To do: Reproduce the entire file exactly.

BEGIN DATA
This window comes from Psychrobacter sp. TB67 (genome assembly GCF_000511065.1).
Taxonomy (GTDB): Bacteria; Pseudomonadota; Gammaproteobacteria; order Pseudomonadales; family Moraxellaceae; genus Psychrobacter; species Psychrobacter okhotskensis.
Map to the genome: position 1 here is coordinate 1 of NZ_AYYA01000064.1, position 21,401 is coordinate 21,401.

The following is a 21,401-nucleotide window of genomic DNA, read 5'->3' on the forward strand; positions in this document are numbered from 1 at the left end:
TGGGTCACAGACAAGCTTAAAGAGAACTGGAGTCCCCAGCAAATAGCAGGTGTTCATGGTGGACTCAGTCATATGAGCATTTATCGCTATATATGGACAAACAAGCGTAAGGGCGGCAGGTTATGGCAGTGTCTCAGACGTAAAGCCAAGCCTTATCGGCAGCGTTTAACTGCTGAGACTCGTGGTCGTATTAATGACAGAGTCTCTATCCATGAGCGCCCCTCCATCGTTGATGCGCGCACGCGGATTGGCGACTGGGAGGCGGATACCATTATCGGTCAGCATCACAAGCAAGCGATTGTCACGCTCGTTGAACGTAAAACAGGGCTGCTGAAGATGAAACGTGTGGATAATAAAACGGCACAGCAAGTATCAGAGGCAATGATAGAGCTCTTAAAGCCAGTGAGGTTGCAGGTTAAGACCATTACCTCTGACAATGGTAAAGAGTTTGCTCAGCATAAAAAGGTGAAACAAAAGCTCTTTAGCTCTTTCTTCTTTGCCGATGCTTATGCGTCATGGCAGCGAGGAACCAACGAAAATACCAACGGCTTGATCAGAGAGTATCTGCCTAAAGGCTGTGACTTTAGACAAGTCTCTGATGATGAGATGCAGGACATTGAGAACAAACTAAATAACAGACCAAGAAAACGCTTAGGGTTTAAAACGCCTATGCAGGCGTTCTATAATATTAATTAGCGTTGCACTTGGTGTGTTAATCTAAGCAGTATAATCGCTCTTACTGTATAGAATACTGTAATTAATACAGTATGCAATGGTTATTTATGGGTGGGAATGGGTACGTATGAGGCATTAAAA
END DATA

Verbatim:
This window comes from Psychrobacter sp. TB67 (genome assembly GCF_000511065.1).
Taxonomy (GTDB): Bacteria; Pseudomonadota; Gammaproteobacteria; order Pseudomonadales; family Moraxellaceae; genus Psychrobacter; species Psychrobacter okhotskensis.
Map to the genome: position 1 here is coordinate 1 of NZ_AYYA01000064.1, position 21,401 is coordinate 21,401.

The following is a 21,401-nucleotide window of genomic DNA, read 5'->3' on the forward strand; positions in this document are numbered from 1 at the left end:
TGGGTCACAGACAAGCTTAAAGAGAACTGGAGTCCCCAGCAAATAGCAGGTGTTCATGGTGGACTCAGTCATATGAGCATTTATCGCTATATATGGACAAACAAGCGTAAGGGCGGCAGGTTATGGCAGTGTCTCAGACGTAAAGCCAAGCCTTATCGGCAGCGTTTAACTGCTGAGACTCGTGGTCGTATTAATGACAGAGTCTCTATCCATGAGCGCCCCTCCATCGTTGATGCGCGCACGCGGATTGGCGACTGGGAGGCGGATACCATTATCGGTCAGCATCACAAGCAAGCGATTGTCACGCTCGTTGAACGTAAAACAGGGCTGCTGAAGATGAAACGTGTGGATAATAAAACGGCACAGCAAGTATCAGAGGCAATGATAGAGCTCTTAAAGCCAGTGAGGTTGCAGGTTAAGACCATTACCTCTGACAATGGTAAAGAGTTTGCTCAGCATAAAAAGGTGAAACAAAAGCTCTTTAGCTCTTTCTTCTTTGCCGATGCTTATGCGTCATGGCAGCGAGGAACCAACGAAAATACCAACGGCTTGATCAGAGAGTATCTGCCTAAAGGCTGTGACTTTAGACAAGTCTCTGATGATGAGATGCAGGACATTGAGAACAAACTAAATAACAGACCAAGAAAACGCTTAGGGTTTAAAACGCCTATGCAGGCGTTCTATAATATTAATTAGCGTTGCACTTGGTGTGTTAATCTAAGCAGTATAATCGCTCTTACTGTATAGAATACTGTAATTAATACAGTATGCAATGGTTATTTATGGGTGGGAATGGGTACGTATGAGGCATTAAAA